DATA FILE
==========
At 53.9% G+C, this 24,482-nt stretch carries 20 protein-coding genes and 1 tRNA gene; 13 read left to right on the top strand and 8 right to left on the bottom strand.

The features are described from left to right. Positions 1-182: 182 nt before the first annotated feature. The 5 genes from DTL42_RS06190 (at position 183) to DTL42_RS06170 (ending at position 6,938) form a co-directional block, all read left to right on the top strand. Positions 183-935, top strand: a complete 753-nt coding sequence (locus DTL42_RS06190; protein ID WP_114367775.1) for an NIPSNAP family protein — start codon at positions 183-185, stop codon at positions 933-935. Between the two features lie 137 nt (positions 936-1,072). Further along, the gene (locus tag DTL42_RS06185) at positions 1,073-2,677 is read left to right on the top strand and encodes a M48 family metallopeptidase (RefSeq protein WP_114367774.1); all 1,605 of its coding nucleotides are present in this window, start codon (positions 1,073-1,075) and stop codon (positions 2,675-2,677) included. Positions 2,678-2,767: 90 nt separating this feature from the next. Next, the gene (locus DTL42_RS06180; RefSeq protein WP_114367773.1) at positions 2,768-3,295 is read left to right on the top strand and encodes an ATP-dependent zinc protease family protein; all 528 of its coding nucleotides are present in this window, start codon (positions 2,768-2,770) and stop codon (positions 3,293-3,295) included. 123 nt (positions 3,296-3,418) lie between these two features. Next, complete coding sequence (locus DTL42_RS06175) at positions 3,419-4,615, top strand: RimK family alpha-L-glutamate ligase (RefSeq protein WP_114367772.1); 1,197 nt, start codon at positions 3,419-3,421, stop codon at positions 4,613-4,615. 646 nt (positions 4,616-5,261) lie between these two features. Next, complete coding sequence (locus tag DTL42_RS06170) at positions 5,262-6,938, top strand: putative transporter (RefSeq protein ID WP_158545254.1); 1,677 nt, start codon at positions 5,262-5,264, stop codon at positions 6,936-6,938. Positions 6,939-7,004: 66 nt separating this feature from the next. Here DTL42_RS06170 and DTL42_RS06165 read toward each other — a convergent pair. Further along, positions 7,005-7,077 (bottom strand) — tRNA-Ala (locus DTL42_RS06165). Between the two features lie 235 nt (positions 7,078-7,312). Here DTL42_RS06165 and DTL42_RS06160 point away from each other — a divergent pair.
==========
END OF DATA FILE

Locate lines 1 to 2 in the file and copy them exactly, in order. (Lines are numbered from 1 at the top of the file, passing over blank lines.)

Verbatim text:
At 53.9% G+C, this 24,482-nt stretch carries 20 protein-coding genes and 1 tRNA gene; 13 read left to right on the top strand and 8 right to left on the bottom strand.

The features are described from left to right. Positions 1-182: 182 nt before the first annotated feature. The 5 genes from DTL42_RS06190 (at position 183) to DTL42_RS06170 (ending at position 6,938) form a co-directional block, all read left to right on the top strand. Positions 183-935, top strand: a complete 753-nt coding sequence (locus DTL42_RS06190; protein ID WP_114367775.1) for an NIPSNAP family protein — start codon at positions 183-185, stop codon at positions 933-935. Between the two features lie 137 nt (positions 936-1,072). Further along, the gene (locus tag DTL42_RS06185) at positions 1,073-2,677 is read left to right on the top strand and encodes a M48 family metallopeptidase (RefSeq protein WP_114367774.1); all 1,605 of its coding nucleotides are present in this window, start codon (positions 1,073-1,075) and stop codon (positions 2,675-2,677) included. Positions 2,678-2,767: 90 nt separating this feature from the next. Next, the gene (locus DTL42_RS06180; RefSeq protein WP_114367773.1) at positions 2,768-3,295 is read left to right on the top strand and encodes an ATP-dependent zinc protease family protein; all 528 of its coding nucleotides are present in this window, start codon (positions 2,768-2,770) and stop codon (positions 3,293-3,295) included. 123 nt (positions 3,296-3,418) lie between these two features. Next, complete coding sequence (locus DTL42_RS06175) at positions 3,419-4,615, top strand: RimK family alpha-L-glutamate ligase (RefSeq protein WP_114367772.1); 1,197 nt, start codon at positions 3,419-3,421, stop codon at positions 4,613-4,615. 646 nt (positions 4,616-5,261) lie between these two features. Next, complete coding sequence (locus tag DTL42_RS06170) at positions 5,262-6,938, top strand: putative transporter (RefSeq protein ID WP_158545254.1); 1,677 nt, start codon at positions 5,262-5,264, stop codon at positions 6,936-6,938. Positions 6,939-7,004: 66 nt separating this feature from the next. Here DTL42_RS06170 and DTL42_RS06165 read toward each other — a convergent pair. Further along, positions 7,005-7,077 (bottom strand) — tRNA-Ala (locus DTL42_RS06165). Between the two features lie 235 nt (positions 7,078-7,312). Here DTL42_RS06165 and DTL42_RS06160 point away from each other — a divergent pair.